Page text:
It is now 38 years since the first recorded outbreak of Ebola virus in 1976. Today, we are experiencing the worst Ebola virus epidemic in world history. According to the World Health Organization, more than 826 people have died in the African countries of Guinea, Liberia, Nigeria, and Sierra Leone since the outbreak began in the forests of eastern Guinea in February. Among those who have died was an American of Liberian descent from Minnesota. In addition, more than 60 physicians, nurses, and other health workers assisting Ebola victims have died. My friends from Liberia have written to me asking for prayer for their fellow citizens as they live in great fear. Containing the virus is made more complicated because the disease has spread across different countries. On Saturday, Dr. Kent Brantly, a 33-year-old missionary doctor with Samaritan’s Purse and the first Ebola victim brought to the United States, arrived in Atlanta to be treated at Emory University Hospital. His Samaritan’s Purse colleague, Nancy Writebol, is scheduled to arrive from Africa on Tuesday. Dr. Brantly’s wife, Amber, said in a statement, “It was a relief to welcome Kent home today. I spoke with him, and he is glad to be back in the U.S. I am thankful to God for his safe transport and for giving him the strength to walk into the hospital.” Press reports indicate that Dr. Brantly was flown from Africa to Dobbins Air Reserve base outside Atlanta in a small jet equipped with a special, portable tent to contain highly infectious diseases. Accompanied to Emory University Hospital by a small police escort, upon arrival at the hospital, Dr. Brantly climbed out of the ambulance dressed completely in white protective clothing. Although some have questioned the federal government’s wisdom and motivation in bringing Ebola victims to the United States, Dr. Tom Frieden, director of the Centers for Disease Control in Atlanta, said that Dr. Brantly’s condition is “improving.” Nevertheless, Dr. Frieden also stated that it was too soon to tell whether Dr. Brantly would survive.
There is presently no known cure for Ebola, and in Africa, the virus kills up to 90 percent of infected people. Ebola virus causes hemorrhagic fever, headaches, and weakness that can escalate to vomiting, diarrhea, and then kidney and liver problems. Often patients will bleed both internally and externally, including from their eyes. Fighting Ebola is difficult in Africa as people who become ill are often stigmatized by others in their towns and villages, and so there is often reluctance to come forward until it is much too late. Further, in parts of Africa, some believe that the disease is caused by witchcraft. The president of Liberia has closed his nation’s schools and government offices. People are no longer shaking hands, and chlorinated water is now used for people to wash their hands regularly in an effort to stem the epidemic. This is now the practice in churches as well.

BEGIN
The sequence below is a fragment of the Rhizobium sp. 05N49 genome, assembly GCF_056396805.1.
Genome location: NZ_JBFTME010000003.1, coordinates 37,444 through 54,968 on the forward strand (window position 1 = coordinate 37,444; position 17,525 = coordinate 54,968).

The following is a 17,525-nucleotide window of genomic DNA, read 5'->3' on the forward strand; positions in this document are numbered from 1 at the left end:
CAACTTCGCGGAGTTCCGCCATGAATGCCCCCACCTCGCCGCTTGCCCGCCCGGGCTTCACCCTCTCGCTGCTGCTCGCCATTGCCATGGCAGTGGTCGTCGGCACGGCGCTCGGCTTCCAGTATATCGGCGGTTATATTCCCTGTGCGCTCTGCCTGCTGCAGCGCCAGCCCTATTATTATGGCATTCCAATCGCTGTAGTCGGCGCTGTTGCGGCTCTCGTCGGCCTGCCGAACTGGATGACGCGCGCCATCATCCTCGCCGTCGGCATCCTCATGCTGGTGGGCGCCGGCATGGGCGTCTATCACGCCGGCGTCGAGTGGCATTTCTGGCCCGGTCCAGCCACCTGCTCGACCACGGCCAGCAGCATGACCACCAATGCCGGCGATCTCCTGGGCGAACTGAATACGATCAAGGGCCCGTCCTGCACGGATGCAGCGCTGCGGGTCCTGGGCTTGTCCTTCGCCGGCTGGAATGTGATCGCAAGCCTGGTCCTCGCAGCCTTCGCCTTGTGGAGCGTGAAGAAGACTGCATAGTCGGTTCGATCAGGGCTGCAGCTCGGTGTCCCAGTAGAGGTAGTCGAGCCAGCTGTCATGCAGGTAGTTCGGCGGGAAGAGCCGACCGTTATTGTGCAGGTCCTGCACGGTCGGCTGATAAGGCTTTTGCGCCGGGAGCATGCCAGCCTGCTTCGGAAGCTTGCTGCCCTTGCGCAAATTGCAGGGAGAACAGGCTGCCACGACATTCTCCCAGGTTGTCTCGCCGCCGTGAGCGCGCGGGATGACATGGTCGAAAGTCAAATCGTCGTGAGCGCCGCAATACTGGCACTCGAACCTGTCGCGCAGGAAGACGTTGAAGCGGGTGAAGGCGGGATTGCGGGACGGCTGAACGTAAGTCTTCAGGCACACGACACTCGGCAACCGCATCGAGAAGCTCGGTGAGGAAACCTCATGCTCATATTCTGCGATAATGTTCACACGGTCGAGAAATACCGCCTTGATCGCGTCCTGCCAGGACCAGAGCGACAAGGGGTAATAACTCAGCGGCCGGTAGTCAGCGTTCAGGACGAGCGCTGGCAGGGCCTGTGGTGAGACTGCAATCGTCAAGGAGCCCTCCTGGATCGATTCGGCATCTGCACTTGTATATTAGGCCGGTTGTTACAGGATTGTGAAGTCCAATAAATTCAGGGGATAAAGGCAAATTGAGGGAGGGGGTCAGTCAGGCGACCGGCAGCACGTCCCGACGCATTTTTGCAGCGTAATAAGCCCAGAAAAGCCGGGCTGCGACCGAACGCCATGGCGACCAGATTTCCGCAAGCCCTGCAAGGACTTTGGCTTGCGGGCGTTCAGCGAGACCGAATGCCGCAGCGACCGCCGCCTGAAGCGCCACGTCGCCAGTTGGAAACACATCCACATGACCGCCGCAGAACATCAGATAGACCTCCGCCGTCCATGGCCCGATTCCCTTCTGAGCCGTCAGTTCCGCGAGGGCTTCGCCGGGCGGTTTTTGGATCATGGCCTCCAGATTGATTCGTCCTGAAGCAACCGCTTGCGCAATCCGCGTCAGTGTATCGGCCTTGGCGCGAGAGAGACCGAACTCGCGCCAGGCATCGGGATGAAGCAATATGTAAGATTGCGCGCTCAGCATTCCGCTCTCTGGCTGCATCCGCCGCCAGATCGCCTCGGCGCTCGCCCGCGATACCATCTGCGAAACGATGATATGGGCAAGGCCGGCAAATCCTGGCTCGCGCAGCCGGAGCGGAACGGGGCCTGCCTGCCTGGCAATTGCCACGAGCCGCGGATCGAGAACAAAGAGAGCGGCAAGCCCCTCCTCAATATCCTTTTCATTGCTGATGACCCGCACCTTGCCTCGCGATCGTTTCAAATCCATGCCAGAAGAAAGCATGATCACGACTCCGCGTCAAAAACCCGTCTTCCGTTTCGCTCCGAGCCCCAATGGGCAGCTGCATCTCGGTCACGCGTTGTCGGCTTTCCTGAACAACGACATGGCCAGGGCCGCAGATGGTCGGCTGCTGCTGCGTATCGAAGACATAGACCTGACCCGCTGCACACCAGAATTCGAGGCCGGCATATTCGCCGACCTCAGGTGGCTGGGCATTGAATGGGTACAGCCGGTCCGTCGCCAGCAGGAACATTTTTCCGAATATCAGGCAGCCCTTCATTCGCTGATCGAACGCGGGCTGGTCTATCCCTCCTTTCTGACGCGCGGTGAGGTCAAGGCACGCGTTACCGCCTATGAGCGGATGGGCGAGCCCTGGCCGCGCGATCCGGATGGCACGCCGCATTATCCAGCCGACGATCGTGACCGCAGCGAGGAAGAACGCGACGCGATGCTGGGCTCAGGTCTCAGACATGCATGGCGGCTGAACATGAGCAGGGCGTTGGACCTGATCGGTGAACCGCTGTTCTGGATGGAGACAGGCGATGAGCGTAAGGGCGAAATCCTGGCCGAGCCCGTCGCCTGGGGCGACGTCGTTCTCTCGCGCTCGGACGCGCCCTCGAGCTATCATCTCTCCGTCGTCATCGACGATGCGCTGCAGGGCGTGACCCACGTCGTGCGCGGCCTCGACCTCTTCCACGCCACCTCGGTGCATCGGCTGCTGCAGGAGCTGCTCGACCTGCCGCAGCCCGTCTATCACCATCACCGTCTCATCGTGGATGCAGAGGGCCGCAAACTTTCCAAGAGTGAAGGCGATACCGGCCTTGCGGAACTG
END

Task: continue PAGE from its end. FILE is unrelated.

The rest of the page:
Please pray for the end of this terrible outbreak of Ebola. Please also pray for the victims and their families of this terrible disease, including our brother and sister in Christ, Dr. Brantly and Ms. Writebol. Let us also pray for the Christian and other charity workers who courageously serve those affected by this dreadful disease with the love of Jesus Christ. The Lord Jesus warned us in Luke 21 and Matthew 24 that among the signs of His imminent return were pestilences in diverse places. Please pray for God’s protection over our brothers and sisters in Christ in accordance with Psalm 91, which serves as a promise and blessing against pestilence for those who “dwell in the shelter of the Most High.” Maranatha!